Not everything works here, as the first act is surprisingly clunky. Things tighten up and shift into the right gear by the forty-minute mark, but before that, Fear Street Part 1: 1994 is a bit cringy. My biggest gripe is that as much as I dig the retro style and overall homage to the slashers of the ’90s, why are we making the same mistakes that movies like Scream were so inventive for pointing out? A few character choices bordered on parody matched with dialogue that may be hip now but will age like milk in about a year. The love angle felt forced, and though I believe it’s well-intentioned, the love chemistry between Kiana Madeira and Olivia Welch didn’t work. I’ll freely admit that trying to convince me of true love between two high schoolers is a tough sell; I also think that Fear Street was going for a romantic connection closer to the Before trilogy when it should have aimed for something akin to The Breakfast Club.

And then there is the hail storm of needle drops. This may be the costliest Netflix series ever made. The amount of ’90s music used in succession had me audibly laugh out loud. Imagine Fear Street is Henry Hill from Goodfellas, the butt of his gun is the 90s music samples, and the creep who tried to assault Karen Hill sexually is the audience. You get beaten down hard with the music here. But I will give credit for using the deep-cut single “The Day I Tried To Live” by Soundgarden. I would have loved to hear “Mailman” instead, but “The Day I Tried To Live” will do just fine.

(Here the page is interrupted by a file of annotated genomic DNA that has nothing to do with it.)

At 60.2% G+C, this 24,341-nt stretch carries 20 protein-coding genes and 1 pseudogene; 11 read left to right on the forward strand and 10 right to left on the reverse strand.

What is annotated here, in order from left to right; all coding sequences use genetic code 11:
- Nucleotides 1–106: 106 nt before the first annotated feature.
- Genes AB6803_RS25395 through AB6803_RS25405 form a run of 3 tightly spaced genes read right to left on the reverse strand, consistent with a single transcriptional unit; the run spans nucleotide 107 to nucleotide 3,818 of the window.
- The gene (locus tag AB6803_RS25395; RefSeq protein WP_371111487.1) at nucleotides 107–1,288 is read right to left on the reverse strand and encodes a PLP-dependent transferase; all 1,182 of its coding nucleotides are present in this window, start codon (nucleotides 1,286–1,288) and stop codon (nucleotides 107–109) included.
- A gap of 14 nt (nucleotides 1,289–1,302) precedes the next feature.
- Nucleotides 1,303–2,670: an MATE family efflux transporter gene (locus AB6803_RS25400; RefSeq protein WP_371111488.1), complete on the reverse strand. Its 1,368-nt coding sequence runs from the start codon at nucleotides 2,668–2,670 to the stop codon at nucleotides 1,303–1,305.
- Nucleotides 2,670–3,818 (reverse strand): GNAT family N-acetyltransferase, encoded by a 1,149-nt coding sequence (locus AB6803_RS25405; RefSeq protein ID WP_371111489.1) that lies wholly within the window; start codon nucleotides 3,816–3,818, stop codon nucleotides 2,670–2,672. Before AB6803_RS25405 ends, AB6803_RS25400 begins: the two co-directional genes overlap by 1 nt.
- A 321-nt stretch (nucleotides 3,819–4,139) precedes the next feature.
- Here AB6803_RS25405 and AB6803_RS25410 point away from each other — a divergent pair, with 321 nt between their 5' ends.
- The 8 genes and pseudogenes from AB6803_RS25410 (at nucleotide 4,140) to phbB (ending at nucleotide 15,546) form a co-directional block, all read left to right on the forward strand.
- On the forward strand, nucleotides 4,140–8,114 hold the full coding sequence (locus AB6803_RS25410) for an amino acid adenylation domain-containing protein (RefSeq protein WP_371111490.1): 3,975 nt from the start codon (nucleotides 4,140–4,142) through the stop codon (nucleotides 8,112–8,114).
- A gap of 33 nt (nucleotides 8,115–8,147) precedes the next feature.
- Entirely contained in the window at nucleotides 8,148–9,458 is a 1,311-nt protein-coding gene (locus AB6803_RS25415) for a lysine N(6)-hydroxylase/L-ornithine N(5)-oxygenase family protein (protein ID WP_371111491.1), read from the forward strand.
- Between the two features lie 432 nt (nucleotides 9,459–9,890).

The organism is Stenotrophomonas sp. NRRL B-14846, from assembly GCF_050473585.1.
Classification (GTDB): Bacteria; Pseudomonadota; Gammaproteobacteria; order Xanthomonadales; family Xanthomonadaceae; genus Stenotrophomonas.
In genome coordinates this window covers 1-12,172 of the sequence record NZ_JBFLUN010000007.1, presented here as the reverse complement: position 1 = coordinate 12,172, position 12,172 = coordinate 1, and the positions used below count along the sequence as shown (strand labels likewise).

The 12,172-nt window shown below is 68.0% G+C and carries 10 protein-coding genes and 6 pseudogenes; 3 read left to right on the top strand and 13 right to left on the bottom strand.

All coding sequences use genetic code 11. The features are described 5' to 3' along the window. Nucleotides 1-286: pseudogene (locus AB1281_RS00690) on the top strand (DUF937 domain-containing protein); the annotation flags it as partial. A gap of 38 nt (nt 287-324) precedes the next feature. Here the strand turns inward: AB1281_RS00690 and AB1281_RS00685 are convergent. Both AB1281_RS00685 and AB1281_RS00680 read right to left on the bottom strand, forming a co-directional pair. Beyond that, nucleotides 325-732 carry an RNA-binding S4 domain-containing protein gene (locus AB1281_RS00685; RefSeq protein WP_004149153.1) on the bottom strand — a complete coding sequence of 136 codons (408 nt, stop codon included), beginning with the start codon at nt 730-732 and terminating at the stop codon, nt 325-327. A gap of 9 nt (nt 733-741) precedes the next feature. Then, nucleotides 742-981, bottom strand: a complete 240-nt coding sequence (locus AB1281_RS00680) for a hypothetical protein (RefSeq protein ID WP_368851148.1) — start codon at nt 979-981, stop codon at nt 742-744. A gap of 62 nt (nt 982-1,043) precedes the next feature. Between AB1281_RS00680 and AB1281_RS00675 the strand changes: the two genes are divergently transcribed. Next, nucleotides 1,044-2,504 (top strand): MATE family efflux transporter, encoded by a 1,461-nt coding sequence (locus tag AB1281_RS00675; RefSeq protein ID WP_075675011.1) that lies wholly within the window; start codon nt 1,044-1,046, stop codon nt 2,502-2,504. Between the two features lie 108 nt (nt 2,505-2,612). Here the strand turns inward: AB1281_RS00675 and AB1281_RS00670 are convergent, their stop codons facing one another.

GORE: Fear Street Part 1: 1994 does not hold back. I won’t ruin the kills, but I will say that they are brutal and surprising.

BOTTOM LINE: Fear Street Part 1: 1994 has an awkward start but finds its footing not too long after and delivers the goods in all the right ways. A blood-soaked neon nod to the ’90s, when things hit, they hit hard. This is a solid introduction to a world worth exploring, along with a mythology that I’m dying to dig into with parts two and three. Just know that this doesn’t quite figure itself out until the second act, and you’re sure to enjoy what comes after.

FEAR STREET PART 1: 1994 Is releasing globally on Netflix on July 2, 2021.

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About the Author

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Lance Vlcek was raised in the aisles of Family Video in the south suburbs of Chicago. He's a fan of fun schlock like Friday The 13th Part 7 and Full Moon Entertainment but also loves genre classics like Evil Dead and Big Trouble In Little China. Lance does many things outside of genre consumption, with his favorites being his homemade Chicago pizza recipe, homemade rum, and video editing. He has four Sugar Gliders, a love for beach bars, and claims Brett Morgen's favorite Bowie album must be Changesonebowie based on his soulless documentary!